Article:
Women’s meet shines light on self-sufficiency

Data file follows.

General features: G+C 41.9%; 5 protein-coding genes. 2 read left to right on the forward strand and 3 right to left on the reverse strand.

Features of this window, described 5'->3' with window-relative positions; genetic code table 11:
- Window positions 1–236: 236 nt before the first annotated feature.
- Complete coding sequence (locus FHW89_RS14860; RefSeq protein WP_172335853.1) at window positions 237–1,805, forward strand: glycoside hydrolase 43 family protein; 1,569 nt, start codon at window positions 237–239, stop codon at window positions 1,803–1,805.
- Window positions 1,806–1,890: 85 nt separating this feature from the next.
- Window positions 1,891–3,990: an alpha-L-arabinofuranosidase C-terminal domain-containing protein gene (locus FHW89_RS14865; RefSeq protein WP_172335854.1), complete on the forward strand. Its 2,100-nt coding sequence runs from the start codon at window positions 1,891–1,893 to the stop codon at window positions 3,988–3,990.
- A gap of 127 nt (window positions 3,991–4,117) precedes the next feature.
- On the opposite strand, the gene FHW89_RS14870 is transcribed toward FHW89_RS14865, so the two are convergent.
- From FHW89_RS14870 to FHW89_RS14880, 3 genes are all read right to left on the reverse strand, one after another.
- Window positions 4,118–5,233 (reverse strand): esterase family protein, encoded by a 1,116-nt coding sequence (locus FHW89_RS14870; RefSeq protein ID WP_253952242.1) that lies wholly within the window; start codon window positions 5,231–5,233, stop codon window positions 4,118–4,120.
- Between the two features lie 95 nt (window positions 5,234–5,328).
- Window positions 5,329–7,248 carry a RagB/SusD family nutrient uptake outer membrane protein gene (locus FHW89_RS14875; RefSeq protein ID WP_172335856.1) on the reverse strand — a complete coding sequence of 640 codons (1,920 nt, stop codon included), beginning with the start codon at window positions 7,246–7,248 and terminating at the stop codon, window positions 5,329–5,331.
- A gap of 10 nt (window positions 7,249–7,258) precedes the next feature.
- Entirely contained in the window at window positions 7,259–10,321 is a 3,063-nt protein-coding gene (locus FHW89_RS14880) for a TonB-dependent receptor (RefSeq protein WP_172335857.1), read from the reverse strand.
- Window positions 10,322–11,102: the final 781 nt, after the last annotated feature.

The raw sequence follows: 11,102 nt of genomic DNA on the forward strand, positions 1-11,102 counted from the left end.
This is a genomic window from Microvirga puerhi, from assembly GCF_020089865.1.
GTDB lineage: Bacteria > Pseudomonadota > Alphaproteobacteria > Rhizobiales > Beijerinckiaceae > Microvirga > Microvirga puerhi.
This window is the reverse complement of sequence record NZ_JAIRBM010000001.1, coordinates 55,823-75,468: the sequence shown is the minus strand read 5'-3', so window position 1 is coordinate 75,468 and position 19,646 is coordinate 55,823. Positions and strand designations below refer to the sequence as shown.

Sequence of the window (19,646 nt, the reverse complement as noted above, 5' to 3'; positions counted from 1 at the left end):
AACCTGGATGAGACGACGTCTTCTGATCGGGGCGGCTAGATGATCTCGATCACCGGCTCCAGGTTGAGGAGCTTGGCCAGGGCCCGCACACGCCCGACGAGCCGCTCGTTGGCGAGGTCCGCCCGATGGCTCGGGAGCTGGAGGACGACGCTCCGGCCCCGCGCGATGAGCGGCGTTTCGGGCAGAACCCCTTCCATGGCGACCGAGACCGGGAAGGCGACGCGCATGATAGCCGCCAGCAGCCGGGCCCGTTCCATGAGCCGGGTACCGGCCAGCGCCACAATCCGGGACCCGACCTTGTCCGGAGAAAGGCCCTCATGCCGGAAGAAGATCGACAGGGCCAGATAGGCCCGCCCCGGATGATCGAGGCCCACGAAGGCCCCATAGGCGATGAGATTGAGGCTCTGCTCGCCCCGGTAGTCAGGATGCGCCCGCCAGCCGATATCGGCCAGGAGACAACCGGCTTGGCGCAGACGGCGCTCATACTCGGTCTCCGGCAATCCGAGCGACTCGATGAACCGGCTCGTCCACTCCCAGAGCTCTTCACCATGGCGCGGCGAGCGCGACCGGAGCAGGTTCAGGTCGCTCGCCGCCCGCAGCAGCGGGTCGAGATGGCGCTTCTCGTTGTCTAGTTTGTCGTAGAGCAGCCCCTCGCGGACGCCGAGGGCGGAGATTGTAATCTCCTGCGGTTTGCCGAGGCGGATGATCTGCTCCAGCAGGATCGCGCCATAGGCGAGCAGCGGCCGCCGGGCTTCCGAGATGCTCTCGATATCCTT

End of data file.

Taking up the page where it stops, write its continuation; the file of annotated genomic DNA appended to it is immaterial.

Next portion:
first_img AD Quality Auto 360p 720p 1080p Top articles1/5READ MOREOregon Ducks football players get stuck on Disney ride during Rose Bowl event“There is no job security in corporate America,” said Judi Finneran, director of Team Women, a women-only networking chapter. “Employers don’t want people to retire from their companies anymore, because it costs them too much.” With her in-home wine tasting business, Finneran calls herself the equivalent of the Tupperware lady from the 1970s. She’s also among the more than 2 million self-employed residents of California, a population that grew more than 7.6 percent in 2004, according to the U.S. Small Business Association. Although the thought of opening a business may seem risky to some, the speakers on Tuesday said working for somebody else these days is even riskier. So like the farmers of days gone by, they’re taking care of themselves. After more than 15 years in sales, John Klymshyn walked away from the corporate life to start his own business. He now crisscrosses the country giving speeches and motivating others on ways to sell and cultivate more clients. He said the job change gives him more family time and encourages others to take the same chance. VALENCIA – They once sported power suits in the office, but in the era of downsizing, outsourcing and disappearing pensions, these folks have tossed those getups aside to work for themselves. They are a growing number of people who’ve left the cubicles of corporate America to stake out claims on their own, in search of dependable futures, financial security and freedom from nagging bosses. They’re finding it in home-based businesses – some have become personal chefs or formed their own companies, such as financial planning and one-stop attorney offices. Entrepreneurs, financial wizards and consultants congregated on Tuesday at College of the Canyons for its Women’s Leadership Conference. They shared their struggles and triumphs about making it on their own and explained the reasons that drove them to it. “About eight years ago, I went out on my own, thank God,” he said. Debra Vanatta also found a new life when she left court reporting and opened up a Curves workout center in Newhall in 2001. Today she owns four of them in Santa Clarita. Running the centers came easy to her, because she’s already into fitness. But she found that the concept of Curves connected well with women because the franchises fit their needs. The facilities are women-only and promote 30-minute workouts. “It reached out to benefit others,” she told the room full of women considering opening their own businesses. Sitting in the audience, 50-year-old Irene Dugais listened closely to Vanatta and others on the panel. The Rancho Cucamonga woman is a project accountant in construction, but plans to go out on her own next year and buy rental property and then refinance it to purchase more property in Arizona. She said it’s the answer to having a secure future. “What if in a year they say, `We don’t need you anymore?”‘ she said. “My goal is to be self-sufficient.” [email protected] (661) 257-5254160Want local news?Sign up for the Localist and stay informed Something went wrong. Please try again.subscribeCongratulations! You’re all set!last_img
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